Wine Lovers' Tips on Housing Your Collection

It's only a short step from wine lover to wine collector, and it usually doesn't take long from the point at which an individual discovers the joy of tasting really good wine to the point at which he or she decides to start putting a few bottles away ... and then starts thinking about a good way to house them.

The following E-mail question I received recently from a wine lover in the UK is typical:

I am interested in constructing a do-it-yourself wine cellar in my basement but am having a problem locating any resources for information on proper construction techniques, sizing, etc. Would you know of any resources of information on the net or otherwise that I could consult? My searches have netted very little information thus far and I am getting tired of moving cases around so I would like to get started.

I posed this issue to participants in the Wine Lovers' Discussion Group, who responded in that and ensuing discussions with the following comments. As time goes by, we'll add new hints and tips; and anyone reading this page is also encouraged to help us continue to improve this cellar-building FAQ with your E-Mail submissions.


Step 1....
Posted by Eric Stauffer

Convince your wife that this is actually necessary. Jewels, (diamond earrings worked for me) are highly effective. This is the most important step. Additional steps are promising to build her a walk-in closet, trips to southern latitudes, promises not to FILL the cellar...


Step 2....
Posted by Paul Collas

Go see a friendly Bank Manager.

;-)


A bible exists on this subject
Posted by Tom Troiano

I certainly don't intend to throw cold water on the idea but there is a bible on this subject (and perhaps the best advice we can give is to tell people to go get a copy of this book). Its called "How to Build a Wine Cellar" and its written by Richard M. Gold. FWIW he has a PhD in math and shows some cool graphs in the book which help you pick the correct amount of insulation based on several factors (e.g., where you live, what side of the house the cellar is on and how far, if any, the cellar is below ground). Anyway, anyone serious about investing a significant amount in a cellar should read it.

How and Why to Build a Wine Cellar Click here to purchase How and Why to Build a Wine Cellar 3rd Ed. from Amazon.com ($25.95).

Or order direct from the publisher:

Richard M. Gold
Sandhill Publishing
PO Box 9614
North Amherst, MA. 01059

413-549-0841

Also, Big Y in Northhampton, MA. normally carries it. If you give them a call, 800-474-2449, 413-584-7775, (FAX) 413-7732, they will send you a copy.


Let's build a GREAT "how-to-make-a-cellar" tutorial
Posted by Judson Byrn

Timely topic, Robin. I've studied the literature on some of the self-contained units. Since I'm looking for something in the 400 to 500 bottle range, I'm concerned about their weight. Yesterday, I had a gent visit to quote a custom cellar. His claim to fame is that he constructed a cellar for the owner of Silver Oak (not Justin Meyer, the winemaker, but Ron ??? I think?). I'm sure it's not going to be, shall we say, a good QPR!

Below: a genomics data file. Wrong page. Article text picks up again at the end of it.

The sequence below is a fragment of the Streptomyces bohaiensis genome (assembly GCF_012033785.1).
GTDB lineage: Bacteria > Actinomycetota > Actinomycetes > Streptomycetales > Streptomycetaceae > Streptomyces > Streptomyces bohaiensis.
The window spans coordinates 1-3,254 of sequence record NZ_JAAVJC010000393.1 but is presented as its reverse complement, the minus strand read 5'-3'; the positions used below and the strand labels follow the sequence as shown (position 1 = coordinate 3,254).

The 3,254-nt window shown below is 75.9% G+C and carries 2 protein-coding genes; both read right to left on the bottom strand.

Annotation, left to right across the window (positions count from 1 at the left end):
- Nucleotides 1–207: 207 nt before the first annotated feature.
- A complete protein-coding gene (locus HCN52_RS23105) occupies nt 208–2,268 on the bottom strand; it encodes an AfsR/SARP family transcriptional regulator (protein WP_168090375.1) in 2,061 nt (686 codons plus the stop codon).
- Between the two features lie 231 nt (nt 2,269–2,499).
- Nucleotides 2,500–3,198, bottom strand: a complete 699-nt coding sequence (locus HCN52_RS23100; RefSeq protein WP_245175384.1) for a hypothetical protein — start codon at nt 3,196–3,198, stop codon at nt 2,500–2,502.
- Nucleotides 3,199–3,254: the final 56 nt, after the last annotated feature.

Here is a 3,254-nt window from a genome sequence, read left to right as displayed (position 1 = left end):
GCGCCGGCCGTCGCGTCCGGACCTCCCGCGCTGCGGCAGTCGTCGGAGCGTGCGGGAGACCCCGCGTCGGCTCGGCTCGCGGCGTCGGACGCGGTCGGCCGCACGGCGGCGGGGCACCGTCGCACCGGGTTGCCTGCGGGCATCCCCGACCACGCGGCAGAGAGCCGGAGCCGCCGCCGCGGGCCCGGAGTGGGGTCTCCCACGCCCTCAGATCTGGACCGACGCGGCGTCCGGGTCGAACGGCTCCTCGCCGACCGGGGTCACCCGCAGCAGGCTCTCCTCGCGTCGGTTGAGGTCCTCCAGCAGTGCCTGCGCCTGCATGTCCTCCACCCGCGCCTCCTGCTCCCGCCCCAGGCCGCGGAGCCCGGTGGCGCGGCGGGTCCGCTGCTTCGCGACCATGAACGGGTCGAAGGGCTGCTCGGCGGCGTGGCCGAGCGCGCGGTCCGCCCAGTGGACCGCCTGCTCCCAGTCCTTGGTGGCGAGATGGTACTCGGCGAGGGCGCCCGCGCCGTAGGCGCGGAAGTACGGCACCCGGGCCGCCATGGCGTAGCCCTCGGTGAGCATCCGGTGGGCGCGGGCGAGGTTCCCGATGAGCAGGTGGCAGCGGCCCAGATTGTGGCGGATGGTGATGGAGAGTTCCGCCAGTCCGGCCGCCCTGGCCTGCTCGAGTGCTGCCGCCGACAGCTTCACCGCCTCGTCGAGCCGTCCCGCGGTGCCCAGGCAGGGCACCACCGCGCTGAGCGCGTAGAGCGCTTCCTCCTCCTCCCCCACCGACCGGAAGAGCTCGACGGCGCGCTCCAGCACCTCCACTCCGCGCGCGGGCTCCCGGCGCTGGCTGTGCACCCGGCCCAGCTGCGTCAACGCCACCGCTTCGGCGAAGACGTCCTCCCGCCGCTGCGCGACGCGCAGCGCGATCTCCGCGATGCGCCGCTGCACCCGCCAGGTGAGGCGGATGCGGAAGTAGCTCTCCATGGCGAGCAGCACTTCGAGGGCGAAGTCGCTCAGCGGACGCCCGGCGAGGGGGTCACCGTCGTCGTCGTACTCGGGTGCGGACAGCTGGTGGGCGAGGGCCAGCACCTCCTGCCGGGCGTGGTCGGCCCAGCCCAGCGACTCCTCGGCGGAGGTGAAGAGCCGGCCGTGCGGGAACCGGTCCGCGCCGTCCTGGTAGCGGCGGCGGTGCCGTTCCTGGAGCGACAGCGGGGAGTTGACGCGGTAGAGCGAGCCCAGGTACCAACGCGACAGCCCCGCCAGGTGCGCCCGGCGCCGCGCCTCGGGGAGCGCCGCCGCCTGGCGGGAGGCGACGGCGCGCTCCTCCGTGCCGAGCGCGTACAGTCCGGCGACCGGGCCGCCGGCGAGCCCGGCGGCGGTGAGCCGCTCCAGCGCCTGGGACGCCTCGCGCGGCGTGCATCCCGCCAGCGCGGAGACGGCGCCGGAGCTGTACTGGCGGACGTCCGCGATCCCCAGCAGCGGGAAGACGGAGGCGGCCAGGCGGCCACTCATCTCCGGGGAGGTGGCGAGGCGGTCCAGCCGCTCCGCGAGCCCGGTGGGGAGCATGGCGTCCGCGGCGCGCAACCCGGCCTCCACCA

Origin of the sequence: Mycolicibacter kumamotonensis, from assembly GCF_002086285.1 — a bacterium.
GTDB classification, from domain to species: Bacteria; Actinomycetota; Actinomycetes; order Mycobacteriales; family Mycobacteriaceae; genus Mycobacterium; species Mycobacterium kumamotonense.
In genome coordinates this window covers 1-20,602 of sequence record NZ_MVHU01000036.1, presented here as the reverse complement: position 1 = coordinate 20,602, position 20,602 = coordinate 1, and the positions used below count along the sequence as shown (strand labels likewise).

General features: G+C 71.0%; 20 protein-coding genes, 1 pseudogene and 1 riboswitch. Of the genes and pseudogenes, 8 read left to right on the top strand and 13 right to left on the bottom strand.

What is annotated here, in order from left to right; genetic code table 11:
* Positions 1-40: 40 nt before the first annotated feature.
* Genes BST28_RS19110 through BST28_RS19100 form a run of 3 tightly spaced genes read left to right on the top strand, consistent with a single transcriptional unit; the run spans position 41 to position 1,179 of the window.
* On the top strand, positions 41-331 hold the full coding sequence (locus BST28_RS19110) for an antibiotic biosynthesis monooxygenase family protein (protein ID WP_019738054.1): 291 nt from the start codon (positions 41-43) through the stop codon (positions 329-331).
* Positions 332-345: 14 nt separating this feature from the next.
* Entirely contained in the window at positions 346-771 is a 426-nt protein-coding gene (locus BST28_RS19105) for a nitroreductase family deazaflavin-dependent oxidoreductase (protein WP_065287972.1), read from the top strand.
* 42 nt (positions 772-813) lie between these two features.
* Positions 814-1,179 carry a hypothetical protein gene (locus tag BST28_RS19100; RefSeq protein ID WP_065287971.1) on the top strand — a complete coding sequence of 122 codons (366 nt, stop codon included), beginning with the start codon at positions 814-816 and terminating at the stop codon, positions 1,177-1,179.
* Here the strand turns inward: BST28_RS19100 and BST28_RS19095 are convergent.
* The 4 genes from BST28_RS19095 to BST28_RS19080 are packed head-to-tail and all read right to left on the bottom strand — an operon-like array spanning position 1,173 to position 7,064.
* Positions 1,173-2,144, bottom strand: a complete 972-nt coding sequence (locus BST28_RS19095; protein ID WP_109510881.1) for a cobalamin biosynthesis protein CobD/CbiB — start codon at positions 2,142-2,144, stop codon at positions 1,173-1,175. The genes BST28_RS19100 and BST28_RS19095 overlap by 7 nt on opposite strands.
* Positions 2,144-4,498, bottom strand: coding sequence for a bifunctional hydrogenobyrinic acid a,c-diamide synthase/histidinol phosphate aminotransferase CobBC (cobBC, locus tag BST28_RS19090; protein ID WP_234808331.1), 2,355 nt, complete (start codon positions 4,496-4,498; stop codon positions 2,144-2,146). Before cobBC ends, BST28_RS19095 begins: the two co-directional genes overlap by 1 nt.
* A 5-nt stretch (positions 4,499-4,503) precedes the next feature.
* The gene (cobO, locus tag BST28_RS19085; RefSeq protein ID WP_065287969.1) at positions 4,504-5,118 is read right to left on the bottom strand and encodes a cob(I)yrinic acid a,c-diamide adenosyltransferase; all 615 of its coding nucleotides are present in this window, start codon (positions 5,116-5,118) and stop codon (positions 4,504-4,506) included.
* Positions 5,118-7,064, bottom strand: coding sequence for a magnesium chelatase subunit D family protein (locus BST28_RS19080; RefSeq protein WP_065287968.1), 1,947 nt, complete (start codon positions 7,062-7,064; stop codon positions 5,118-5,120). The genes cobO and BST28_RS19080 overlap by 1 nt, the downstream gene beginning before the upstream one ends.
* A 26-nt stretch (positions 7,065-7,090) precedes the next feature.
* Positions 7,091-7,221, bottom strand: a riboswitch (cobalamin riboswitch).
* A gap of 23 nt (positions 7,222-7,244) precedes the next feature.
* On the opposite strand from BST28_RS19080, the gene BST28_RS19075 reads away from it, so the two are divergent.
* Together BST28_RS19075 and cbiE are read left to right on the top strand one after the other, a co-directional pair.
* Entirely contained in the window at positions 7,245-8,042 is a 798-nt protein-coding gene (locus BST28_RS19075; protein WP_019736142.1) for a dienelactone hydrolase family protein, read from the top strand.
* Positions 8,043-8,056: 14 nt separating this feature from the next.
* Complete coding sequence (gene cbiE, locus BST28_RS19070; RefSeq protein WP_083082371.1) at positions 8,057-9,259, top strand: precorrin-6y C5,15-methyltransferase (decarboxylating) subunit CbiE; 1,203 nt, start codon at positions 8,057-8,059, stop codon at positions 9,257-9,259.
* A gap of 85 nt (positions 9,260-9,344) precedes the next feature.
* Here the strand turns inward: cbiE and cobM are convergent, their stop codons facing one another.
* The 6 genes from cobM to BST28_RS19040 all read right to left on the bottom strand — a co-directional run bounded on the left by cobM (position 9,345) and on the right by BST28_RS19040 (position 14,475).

I'm particularly interested in Eric's rack experience. I thought I wanted individual bottle racks, but the contractor encouraged me to consider diamonds. He uses Whispercool or Breezeaire chillers.

The latest monthly newsletter from the Wine Exchange has Gold's book for about $18. If anyone's interested, their toll free number is 800-76-winex.


Let's build a GREAT "how-to-make-a-cellar" tutorial
Posted by Tim Harrigan

The problem with diamonds it seems to me is you basicaly want to have one wine in there so you needn't "dig" through a bunch of bottles in search of one. As you drink down through your stash of '90 Chateau Nummy, you have more and more wasted space. (Hence "Bin End sales"?) They'd be great for my 6 dollar rhone, bought 2 or three cases at a time, but useless for my 3 bottles of '82 Mouton. I hope to be building soon, am looking to this "cellar tutotal" in general and to Eric (have you seen his cellar pic's?) in particular and will have more single bottle storage than bin storage, for sure.


Let's build a GREAT "how-to-make-a-cellar" tutorial
Posted by Judson Byrn

Re digging thru bins -- you've expressed my feelings exactly. I'm leaning to individual bottle racks, but the price diff may force a different decision. I may go with a split, with the majority being individual bottle racking, with a few diamonds for a mix of everyday wines.

Eric's pix showed racking that I thought looked good. Looking forward to his chapter.


Diamonds & individual racking
Posted by Mark Levesque

I think the best way to go is to have a lot of individual racking and some bins for wines purchased by the case. As most of my wine buying is 1-3 bottles, it makes sense to have mostly individual racking. However, I do purchase some wines by the case. So it is useful to have perhaps 25% of the cellar devoted to bins.


DIY= done it yourself? MY PLANS!
Posted by Tom Troiano

For the record, when I get started, and I have approval from CINC (Commander in Chief) -Household!!! I will go with the follwing:

2 x 6 construction vapor barriers on both sides R-19+ "pink" insulation the blue sheet rock that you use in bathrooms

A Koolpace 400 and (the highest cost item) an Andersen exterior French door - not sure the R value.